Figure 3e–h shows the high-resolution ARPES intensity maps taken at 32.5 eV photon energy. The arcs (indicated by red arrows) are clearly observed. At EF (panels a, e, i) and −0.02 eV (panels b, f, j), the arcs and the trivial surface states are not well separated. However, as the electron pocket shrinks with decreasing energy, the separation between the topological Fermi arcs (red arrow in panel g and yellow arrow in panel k) and the trivial surface states (indicated by the grey arrow in panels c, g and h) becomes more pronounced. At −0.06 eV where the electron pocket completely disappears (panel d), the trivial surface states form a loop (panels d, h) and are clearly separated from the hole pocket. The evolution of the topological and trivial surface states in ARPES measurement is in good agreement with that from the band structure calculation. Furthermore, a comparison with the zoom-in calculated maps shows that the termination points of the observed arcs (panels e–h) line up with those of the calculated ones (yellow broken curves in panels i–l), explicitly supporting the presence of topological Fermi arcs.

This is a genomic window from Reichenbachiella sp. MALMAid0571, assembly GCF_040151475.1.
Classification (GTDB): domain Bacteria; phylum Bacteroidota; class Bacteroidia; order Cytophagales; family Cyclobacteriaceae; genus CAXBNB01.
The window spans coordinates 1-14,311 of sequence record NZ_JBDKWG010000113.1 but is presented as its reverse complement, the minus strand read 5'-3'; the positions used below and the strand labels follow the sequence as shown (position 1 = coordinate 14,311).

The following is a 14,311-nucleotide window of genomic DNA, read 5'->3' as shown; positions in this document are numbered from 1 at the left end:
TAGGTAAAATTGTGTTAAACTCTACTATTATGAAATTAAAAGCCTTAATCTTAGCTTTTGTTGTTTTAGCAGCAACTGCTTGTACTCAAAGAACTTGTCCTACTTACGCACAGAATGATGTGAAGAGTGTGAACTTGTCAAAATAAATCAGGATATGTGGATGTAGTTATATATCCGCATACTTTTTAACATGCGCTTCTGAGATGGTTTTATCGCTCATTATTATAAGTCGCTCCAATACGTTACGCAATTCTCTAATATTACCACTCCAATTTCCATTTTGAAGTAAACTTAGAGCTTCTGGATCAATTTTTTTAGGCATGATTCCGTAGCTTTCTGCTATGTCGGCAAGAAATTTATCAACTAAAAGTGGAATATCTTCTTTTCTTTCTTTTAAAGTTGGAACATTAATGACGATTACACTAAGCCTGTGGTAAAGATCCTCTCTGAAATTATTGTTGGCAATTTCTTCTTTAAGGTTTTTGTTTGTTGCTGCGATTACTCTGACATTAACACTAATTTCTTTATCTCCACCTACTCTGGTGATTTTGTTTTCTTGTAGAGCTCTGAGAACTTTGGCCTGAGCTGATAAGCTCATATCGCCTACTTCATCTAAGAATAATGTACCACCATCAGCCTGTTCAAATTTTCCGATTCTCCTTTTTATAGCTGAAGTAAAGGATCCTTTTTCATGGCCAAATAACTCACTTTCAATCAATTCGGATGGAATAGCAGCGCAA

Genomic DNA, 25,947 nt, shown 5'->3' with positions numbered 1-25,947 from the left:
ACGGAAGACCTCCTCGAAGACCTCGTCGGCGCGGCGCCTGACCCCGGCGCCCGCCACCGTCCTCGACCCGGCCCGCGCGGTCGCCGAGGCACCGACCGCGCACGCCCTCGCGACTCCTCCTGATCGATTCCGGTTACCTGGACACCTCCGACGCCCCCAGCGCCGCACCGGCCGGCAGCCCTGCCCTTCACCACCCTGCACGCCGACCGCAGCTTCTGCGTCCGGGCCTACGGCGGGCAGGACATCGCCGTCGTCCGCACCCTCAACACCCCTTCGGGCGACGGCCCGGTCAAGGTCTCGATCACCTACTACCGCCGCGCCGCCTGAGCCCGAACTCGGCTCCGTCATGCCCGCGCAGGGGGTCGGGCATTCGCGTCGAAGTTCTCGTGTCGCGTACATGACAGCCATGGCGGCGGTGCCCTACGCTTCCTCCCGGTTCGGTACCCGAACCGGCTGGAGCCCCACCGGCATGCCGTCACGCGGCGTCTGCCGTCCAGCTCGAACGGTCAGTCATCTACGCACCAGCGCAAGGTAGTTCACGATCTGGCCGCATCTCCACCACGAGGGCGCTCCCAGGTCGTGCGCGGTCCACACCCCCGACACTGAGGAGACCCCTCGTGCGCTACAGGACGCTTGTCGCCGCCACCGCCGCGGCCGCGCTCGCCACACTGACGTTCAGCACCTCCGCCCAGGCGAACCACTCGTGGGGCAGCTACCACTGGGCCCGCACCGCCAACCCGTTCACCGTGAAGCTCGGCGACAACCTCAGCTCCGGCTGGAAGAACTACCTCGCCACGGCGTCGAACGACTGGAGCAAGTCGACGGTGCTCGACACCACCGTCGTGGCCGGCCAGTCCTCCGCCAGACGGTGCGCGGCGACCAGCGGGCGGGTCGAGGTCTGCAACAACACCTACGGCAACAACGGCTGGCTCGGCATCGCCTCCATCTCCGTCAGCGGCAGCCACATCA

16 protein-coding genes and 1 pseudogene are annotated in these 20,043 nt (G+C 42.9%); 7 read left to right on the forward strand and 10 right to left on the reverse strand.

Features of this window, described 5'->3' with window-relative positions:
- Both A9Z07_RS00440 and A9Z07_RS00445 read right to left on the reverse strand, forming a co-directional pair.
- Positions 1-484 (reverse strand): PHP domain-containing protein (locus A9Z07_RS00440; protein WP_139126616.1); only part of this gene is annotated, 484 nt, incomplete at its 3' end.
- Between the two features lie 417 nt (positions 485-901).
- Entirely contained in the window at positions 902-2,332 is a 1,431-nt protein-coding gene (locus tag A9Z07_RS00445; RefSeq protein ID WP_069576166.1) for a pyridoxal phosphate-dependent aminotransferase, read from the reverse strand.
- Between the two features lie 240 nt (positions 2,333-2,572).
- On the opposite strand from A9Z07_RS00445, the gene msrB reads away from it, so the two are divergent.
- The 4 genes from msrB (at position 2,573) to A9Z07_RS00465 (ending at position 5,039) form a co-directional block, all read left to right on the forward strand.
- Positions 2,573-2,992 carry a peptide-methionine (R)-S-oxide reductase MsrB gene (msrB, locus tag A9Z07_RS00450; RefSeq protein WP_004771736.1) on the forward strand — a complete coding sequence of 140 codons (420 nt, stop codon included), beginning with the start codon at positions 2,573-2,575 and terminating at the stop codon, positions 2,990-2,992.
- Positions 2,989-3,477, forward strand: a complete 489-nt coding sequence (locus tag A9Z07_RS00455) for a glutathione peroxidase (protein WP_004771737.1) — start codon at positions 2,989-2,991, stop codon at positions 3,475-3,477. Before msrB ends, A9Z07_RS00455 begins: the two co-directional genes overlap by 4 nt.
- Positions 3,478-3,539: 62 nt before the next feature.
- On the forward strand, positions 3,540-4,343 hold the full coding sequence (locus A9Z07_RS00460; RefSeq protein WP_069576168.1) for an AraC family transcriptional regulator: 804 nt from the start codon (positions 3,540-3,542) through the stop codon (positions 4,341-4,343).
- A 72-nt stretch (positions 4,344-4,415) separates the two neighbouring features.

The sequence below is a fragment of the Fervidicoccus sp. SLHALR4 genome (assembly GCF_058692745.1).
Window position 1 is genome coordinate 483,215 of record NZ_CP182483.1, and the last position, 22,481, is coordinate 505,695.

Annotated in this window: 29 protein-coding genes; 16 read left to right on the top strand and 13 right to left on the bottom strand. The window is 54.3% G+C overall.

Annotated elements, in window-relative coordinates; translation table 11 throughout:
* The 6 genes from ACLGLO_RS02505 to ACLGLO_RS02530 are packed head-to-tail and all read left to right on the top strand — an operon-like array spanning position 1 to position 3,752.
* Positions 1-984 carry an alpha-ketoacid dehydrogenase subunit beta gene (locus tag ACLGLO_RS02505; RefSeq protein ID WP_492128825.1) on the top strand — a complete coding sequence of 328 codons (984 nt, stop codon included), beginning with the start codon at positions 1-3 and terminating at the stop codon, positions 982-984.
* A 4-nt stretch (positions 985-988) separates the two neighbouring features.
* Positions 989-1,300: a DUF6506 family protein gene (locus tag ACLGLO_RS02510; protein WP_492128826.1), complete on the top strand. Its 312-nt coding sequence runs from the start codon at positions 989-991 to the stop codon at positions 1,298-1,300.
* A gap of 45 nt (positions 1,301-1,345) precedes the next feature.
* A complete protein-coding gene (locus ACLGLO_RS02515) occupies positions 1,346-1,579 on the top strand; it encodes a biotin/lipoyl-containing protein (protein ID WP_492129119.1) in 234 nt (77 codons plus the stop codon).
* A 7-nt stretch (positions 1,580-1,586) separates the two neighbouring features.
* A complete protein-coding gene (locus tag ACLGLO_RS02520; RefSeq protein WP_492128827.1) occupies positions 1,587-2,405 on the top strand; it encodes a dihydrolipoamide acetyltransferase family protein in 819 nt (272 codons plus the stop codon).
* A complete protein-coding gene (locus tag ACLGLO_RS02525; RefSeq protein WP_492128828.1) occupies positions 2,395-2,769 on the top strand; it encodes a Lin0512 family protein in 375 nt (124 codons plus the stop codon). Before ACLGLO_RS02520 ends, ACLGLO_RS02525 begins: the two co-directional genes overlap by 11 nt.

The observed topological Fermi arcs reside on the two-dimensional crystal surface. We performed more experimental studies, including variable incident photon energy measurement and quasi-particle interference in real space, to support the surface nature of the observed electronic feature. Bulk states with different kz values selectively respond to different incident photon energy, which helps to separate the contributions from bulk and surface states. Figure 4a–h shows ARPES data measured along the direction with photon energies from 32.5 eV to 90 eV. The dispersions near the point change significantly with incident photon energy, suggesting that they are from bulk states. In contrast, the previously identified surface band (between EF and −0.1 eV and indicated by red arrows in panels b and c) appears at the same position with different photon energies. Consistently, this surface band is most clearly observed at 45 eV and 53 eV, where the penetration depth of photons reaches the minimum.

Figure 4: Bulk states versus surface states distinguished by ARPES.
Figure 4

ah, Intensity maps measured along the direction at selected photon energies from 32.5 eV to 90 eV. Due to the finite analyser slit width, the measured dispersion is averaged over a finite ky momentum window (for example, ±0.026 Å at 53 eV photon energy) and the measured dispersion covers the contribution from the topological surface states that start from ky ≈ 0.014 Å (see Supplementary Fig. 2).